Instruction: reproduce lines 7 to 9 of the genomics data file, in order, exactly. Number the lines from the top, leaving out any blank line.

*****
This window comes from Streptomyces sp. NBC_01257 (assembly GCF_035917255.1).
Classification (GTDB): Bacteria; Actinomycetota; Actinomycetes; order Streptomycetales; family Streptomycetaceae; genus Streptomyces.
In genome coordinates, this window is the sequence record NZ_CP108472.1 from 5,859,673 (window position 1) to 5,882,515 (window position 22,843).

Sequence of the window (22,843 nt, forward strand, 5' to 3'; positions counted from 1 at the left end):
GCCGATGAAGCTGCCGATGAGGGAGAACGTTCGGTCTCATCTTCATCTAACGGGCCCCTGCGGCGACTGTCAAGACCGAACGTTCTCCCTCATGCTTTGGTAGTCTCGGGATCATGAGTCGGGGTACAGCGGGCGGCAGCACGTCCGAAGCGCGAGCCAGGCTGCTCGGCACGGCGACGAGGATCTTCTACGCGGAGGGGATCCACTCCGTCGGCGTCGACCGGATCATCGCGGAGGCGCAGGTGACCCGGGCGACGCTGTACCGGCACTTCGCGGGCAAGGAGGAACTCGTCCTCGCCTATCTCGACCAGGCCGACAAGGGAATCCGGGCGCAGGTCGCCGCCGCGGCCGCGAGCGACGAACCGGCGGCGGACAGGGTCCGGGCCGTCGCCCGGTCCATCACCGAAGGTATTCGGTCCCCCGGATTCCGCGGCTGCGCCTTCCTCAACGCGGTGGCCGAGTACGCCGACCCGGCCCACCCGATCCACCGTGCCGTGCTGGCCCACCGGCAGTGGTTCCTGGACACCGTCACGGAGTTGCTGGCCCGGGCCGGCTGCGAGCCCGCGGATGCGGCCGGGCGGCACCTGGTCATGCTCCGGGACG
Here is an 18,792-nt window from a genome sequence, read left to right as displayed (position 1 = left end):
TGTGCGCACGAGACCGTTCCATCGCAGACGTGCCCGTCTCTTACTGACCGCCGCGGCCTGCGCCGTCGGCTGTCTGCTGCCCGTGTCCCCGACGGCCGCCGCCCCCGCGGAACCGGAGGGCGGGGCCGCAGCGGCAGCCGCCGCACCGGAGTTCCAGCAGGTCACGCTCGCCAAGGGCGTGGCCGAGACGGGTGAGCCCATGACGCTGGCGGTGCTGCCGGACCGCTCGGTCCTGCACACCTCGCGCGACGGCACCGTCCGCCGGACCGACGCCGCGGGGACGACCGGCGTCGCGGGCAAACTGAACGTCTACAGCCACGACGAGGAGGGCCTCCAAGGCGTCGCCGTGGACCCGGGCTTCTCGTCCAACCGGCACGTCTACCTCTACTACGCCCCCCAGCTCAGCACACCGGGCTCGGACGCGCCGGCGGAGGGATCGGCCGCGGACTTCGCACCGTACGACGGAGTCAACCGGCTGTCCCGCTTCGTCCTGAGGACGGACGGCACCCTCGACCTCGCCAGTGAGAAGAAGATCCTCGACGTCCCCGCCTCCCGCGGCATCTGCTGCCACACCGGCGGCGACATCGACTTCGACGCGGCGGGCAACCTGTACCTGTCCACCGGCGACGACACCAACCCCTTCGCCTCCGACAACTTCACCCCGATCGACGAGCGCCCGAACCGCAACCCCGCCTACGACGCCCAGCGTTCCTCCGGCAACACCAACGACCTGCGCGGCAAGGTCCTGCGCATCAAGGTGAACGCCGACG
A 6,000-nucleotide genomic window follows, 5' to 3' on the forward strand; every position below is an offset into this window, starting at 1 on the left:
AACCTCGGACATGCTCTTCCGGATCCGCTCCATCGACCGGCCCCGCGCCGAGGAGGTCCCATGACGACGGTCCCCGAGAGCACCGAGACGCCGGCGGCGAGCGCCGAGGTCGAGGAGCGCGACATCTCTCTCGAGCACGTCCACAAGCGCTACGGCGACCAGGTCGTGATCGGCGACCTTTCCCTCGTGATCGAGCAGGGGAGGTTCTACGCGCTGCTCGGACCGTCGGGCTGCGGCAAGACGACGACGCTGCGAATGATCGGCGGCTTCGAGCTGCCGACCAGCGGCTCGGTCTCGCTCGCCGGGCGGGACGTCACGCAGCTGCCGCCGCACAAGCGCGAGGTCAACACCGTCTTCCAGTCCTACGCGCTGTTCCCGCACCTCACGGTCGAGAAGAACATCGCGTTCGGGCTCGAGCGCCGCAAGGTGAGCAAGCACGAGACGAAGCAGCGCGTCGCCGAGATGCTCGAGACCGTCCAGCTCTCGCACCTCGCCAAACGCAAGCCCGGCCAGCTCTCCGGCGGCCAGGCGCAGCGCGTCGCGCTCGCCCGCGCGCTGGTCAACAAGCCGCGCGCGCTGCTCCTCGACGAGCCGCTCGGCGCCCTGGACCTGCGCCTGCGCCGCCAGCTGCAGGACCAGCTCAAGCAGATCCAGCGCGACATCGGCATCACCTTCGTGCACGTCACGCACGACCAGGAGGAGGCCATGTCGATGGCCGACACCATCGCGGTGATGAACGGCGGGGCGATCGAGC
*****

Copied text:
TGTGCGCACGAGACCGTTCCATCGCAGACGTGCCCGTCTCTTACTGACCGCCGCGGCCTGCGCCGTCGGCTGTCTGCTGCCCGTGTCCCCGACGGCCGCCGCCCCCGCGGAACCGGAGGGCGGGGCCGCAGCGGCAGCCGCCGCACCGGAGTTCCAGCAGGTCACGCTCGCCAAGGGCGTGGCCGAGACGGGTGAGCCCATGACGCTGGCGGTGCTGCCGGACCGCTCGGTCCTGCACACCTCGCGCGACGGCACCGTCCGCCGGACCGACGCCGCGGGGACGACCGGCGTCGCGGGCAAACTGAACGTCTACAGCCACGACGAGGAGGGCCTCCAAGGCGTCGCCGTGGACCCGGGCTTCTCGTCCAACCGGCACGTCTACCTCTACTACGCCCCCCAGCTCAGCACACCGGGCTCGGACGCGCCGGCGGAGGGATCGGCCGCGGACTTCGCACCGTACGACGGAGTCAACCGGCTGTCCCGCTTCGTCCTGAGGACGGACGGCACCCTCGACCTCGCCAGTGAGAAGAAGATCCTCGACGTCCCCGCCTCCCGCGGCATCTGCTGCCACACCGGCGGCGACATCGACTTCGACGCGGCGGGCAACCTGTACCTGTCCACCGGCGACGACACCAACCCCTTCGCCTCCGACAACTTCACCCCGATCGACGAGCGCCCGAACCGCAACCCCGCCTACGACGCCCAGCGTTCCTCCGGCAACACCAACGACCTGCGCGGCAAGGTCCTGCGCATCAAGGTGAACGCCGACG
A 6,000-nucleotide genomic window follows, 5' to 3' on the forward strand; every position below is an offset into this window, starting at 1 on the left:
AACCTCGGACATGCTCTTCCGGATCCGCTCCATCGACCGGCCCCGCGCCGAGGAGGTCCCATGACGACGGTCCCCGAGAGCACCGAGACGCCGGCGGCGAGCGCCGAGGTCGAGGAGCGCGACATCTCTCTCGAGCACGTCCACAAGCGCTACGGCGACCAGGTCGTGATCGGCGACCTTTCCCTCGTGATCGAGCAGGGGAGGTTCTACGCGCTGCTCGGACCGTCGGGCTGCGGCAAGACGACGACGCTGCGAATGATCGGCGGCTTCGAGCTGCCGACCAGCGGCTCGGTCTCGCTCGCCGGGCGGGACGTCACGCAGCTGCCGCCGCACAAGCGCGAGGTCAACACCGTCTTCCAGTCCTACGCGCTGTTCCCGCACCTCACGGTCGAGAAGAACATCGCGTTCGGGCTCGAGCGCCGCAAGGTGAGCAAGCACGAGACGAAGCAGCGCGTCGCCGAGATGCTCGAGACCGTCCAGCTCTCGCACCTCGCCAAACGCAAGCCCGGCCAGCTCTCCGGCGGCCAGGCGCAGCGCGTCGCGCTCGCCCGCGCGCTGGTCAACAAGCCGCGCGCGCTGCTCCTCGACGAGCCGCTCGGCGCCCTGGACCTGCGCCTGCGCCGCCAGCTGCAGGACCAGCTCAAGCAGATCCAGCGCGACATCGGCATCACCTTCGTGCACGTCACGCACGACCAGGAGGAGGCCATGTCGATGGCCGACACCATCGCGGTGATGAACGGCGGGGCGATCGAGC